So many snowy winters ago, settled in a loft balcony in the mountains of Vermont, I was concerned about where to end a line and when to pause, when to breathe, when to elongate a syllable.
Twice a year, I gathered with others who cared about the way words fell from the branches of overhung trees and learned the meaning of vegan. In the fall, we hiked along trails of damp leaves in the quiet of the dawn, invigorated as blood coursed through our veins like coffee in the awakening.
I remember cows on hillsides and verdant fields color-lit by changing leaves.
Break the lines where the breath lends itself, they said. Break the lines where the punctuation falls, they said. Break the line where the line break creates an interest in the following line.
Break the line even where it creates an ambiguity that enhances the original intent of the poem.
It’s 8:21 a.m. on a snowy Wednesday. Before I even awoke, my driveway was cleared in the quiet. I took the garbage to the curb and brought the newspapers inside. The house is clean. The house is quiet.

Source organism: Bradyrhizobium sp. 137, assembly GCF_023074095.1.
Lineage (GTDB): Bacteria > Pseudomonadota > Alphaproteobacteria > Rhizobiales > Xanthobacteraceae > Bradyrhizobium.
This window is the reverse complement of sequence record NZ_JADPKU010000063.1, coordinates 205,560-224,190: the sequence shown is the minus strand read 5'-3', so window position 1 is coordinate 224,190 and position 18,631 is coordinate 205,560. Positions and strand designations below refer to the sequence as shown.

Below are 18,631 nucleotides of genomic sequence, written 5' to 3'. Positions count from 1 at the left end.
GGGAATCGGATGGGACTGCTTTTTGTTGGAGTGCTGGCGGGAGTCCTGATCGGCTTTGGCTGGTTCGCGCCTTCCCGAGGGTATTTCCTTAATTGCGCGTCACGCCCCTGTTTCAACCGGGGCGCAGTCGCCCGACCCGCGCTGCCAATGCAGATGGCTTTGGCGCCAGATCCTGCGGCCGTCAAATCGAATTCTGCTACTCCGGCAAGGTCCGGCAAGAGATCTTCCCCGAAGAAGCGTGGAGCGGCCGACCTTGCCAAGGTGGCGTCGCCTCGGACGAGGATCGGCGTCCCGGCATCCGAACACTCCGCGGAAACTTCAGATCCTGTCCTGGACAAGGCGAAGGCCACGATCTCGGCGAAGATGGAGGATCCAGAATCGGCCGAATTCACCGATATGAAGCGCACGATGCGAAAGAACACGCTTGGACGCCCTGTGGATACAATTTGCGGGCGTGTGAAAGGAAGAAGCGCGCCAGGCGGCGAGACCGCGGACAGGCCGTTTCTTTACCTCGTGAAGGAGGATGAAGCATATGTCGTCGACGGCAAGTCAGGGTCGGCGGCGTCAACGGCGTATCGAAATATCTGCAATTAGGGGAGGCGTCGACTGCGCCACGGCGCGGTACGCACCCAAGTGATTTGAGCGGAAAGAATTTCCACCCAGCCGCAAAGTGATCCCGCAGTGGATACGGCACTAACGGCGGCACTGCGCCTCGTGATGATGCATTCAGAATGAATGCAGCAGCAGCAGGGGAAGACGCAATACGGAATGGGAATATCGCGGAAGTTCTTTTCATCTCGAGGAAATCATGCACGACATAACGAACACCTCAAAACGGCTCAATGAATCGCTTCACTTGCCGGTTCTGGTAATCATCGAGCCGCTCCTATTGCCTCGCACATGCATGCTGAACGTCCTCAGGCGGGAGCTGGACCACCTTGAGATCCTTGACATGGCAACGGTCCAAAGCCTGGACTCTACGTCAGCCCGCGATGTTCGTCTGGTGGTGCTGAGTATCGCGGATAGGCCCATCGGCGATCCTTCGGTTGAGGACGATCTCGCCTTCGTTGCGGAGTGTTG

Let’s look at the upside of this down economy: in Royal Oak on Monday, I bought skinny jeans, a winter-white ballet wrap sweater that is oh-so-sexy and a satin sleeveless shirt to wear to Mega 80s this weekend for $100. Gas has fallen to a dollar and a half a gallon. I think before buying more chicken since there’s some in the freezer.
Outside my office window, snow weighs down the branches of my neighbor’s tree. It is winter so we don’t see each other much these days, listed inside as we are in the safe harbor of a heated house.
I can dream endless dreams, yearn to travel, reminisce with myself over my days in Portland hiking, living, loving the quiet. The economy may be challenged and jobs falling at a rapid pace – but I am breathing in a blue room, the mother of three exceptional children, a refrigerator full of grape leaves and hummus and rich coffee.